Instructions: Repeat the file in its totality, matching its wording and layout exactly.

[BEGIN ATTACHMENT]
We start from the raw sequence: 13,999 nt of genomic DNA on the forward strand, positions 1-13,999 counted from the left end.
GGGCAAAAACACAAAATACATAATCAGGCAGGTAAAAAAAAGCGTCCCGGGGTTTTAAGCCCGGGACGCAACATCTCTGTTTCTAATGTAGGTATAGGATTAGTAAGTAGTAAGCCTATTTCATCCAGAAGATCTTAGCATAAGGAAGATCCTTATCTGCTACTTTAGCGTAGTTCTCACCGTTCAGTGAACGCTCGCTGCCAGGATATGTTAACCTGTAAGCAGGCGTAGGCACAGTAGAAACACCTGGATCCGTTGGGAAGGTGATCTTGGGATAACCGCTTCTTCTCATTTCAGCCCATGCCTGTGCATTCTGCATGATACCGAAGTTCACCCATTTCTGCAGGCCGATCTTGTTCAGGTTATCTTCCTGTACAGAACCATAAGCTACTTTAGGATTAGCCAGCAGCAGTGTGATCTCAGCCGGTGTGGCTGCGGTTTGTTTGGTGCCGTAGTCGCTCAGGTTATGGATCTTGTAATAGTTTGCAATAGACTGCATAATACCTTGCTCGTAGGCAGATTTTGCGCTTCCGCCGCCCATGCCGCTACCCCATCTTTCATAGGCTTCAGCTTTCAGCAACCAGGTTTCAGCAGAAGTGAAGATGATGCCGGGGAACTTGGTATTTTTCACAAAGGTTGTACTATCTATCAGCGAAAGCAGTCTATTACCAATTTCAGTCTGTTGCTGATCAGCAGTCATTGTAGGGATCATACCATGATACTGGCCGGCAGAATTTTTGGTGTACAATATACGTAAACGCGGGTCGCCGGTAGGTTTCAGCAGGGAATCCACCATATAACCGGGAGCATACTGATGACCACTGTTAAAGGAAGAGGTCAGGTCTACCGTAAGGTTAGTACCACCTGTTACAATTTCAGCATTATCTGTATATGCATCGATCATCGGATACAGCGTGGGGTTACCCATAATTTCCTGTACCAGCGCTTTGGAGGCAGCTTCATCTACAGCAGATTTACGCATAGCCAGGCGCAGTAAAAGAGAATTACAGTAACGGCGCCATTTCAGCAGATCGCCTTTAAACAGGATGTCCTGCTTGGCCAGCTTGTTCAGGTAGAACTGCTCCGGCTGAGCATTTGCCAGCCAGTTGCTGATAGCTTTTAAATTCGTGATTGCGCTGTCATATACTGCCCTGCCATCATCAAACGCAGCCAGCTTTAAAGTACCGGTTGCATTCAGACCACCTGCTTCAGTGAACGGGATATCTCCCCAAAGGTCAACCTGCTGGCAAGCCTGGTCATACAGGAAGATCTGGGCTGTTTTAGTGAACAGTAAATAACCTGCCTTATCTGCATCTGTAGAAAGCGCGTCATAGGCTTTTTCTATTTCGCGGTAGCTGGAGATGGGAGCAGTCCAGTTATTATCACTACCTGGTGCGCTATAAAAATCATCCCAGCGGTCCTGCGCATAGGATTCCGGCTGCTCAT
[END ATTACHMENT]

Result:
We start from the raw sequence: 13,999 nt of genomic DNA on the forward strand, positions 1-13,999 counted from the left end.
GGGCAAAAACACAAAATACATAATCAGGCAGGTAAAAAAAAGCGTCCCGGGGTTTTAAGCCCGGGACGCAACATCTCTGTTTCTAATGTAGGTATAGGATTAGTAAGTAGTAAGCCTATTTCATCCAGAAGATCTTAGCATAAGGAAGATCCTTATCTGCTACTTTAGCGTAGTTCTCACCGTTCAGTGAACGCTCGCTGCCAGGATATGTTAACCTGTAAGCAGGCGTAGGCACAGTAGAAACACCTGGATCCGTTGGGAAGGTGATCTTGGGATAACCGCTTCTTCTCATTTCAGCCCATGCCTGTGCATTCTGCATGATACCGAAGTTCACCCATTTCTGCAGGCCGATCTTGTTCAGGTTATCTTCCTGTACAGAACCATAAGCTACTTTAGGATTAGCCAGCAGCAGTGTGATCTCAGCCGGTGTGGCTGCGGTTTGTTTGGTGCCGTAGTCGCTCAGGTTATGGATCTTGTAATAGTTTGCAATAGACTGCATAATACCTTGCTCGTAGGCAGATTTTGCGCTTCCGCCGCCCATGCCGCTACCCCATCTTTCATAGGCTTCAGCTTTCAGCAACCAGGTTTCAGCAGAAGTGAAGATGATGCCGGGGAACTTGGTATTTTTCACAAAGGTTGTACTATCTATCAGCGAAAGCAGTCTATTACCAATTTCAGTCTGTTGCTGATCAGCAGTCATTGTAGGGATCATACCATGATACTGGCCGGCAGAATTTTTGGTGTACAATATACGTAAACGCGGGTCGCCGGTAGGTTTCAGCAGGGAATCCACCATATAACCGGGAGCATACTGATGACCACTGTTAAAGGAAGAGGTCAGGTCTACCGTAAGGTTAGTACCACCTGTTACAATTTCAGCATTATCTGTATATGCATCGATCATCGGATACAGCGTGGGGTTACCCATAATTTCCTGTACCAGCGCTTTGGAGGCAGCTTCATCTACAGCAGATTTACGCATAGCCAGGCGCAGTAAAAGAGAATTACAGTAACGGCGCCATTTCAGCAGATCGCCTTTAAACAGGATGTCCTGCTTGGCCAGCTTGTTCAGGTAGAACTGCTCCGGCTGAGCATTTGCCAGCCAGTTGCTGATAGCTTTTAAATTCGTGATTGCGCTGTCATATACTGCCCTGCCATCATCAAACGCAGCCAGCTTTAAAGTACCGGTTGCATTCAGACCACCTGCTTCAGTGAACGGGATATCTCCCCAAAGGTCAACCTGCTGGCAAGCCTGGTCATACAGGAAGATCTGGGCTGTTTTAGTGAACAGTAAATAACCTGCCTTATCTGCATCTGTAGAAAGCGCGTCATAGGCTTTTTCTATTTCGCGGTAGCTGGAGATGGGAGCAGTCCAGTTATTATCACTACCTGGTGCGCTATAAAAATCATCCCAGCGGTCCTGCGCATAGGATTCCGGCTGCTCAT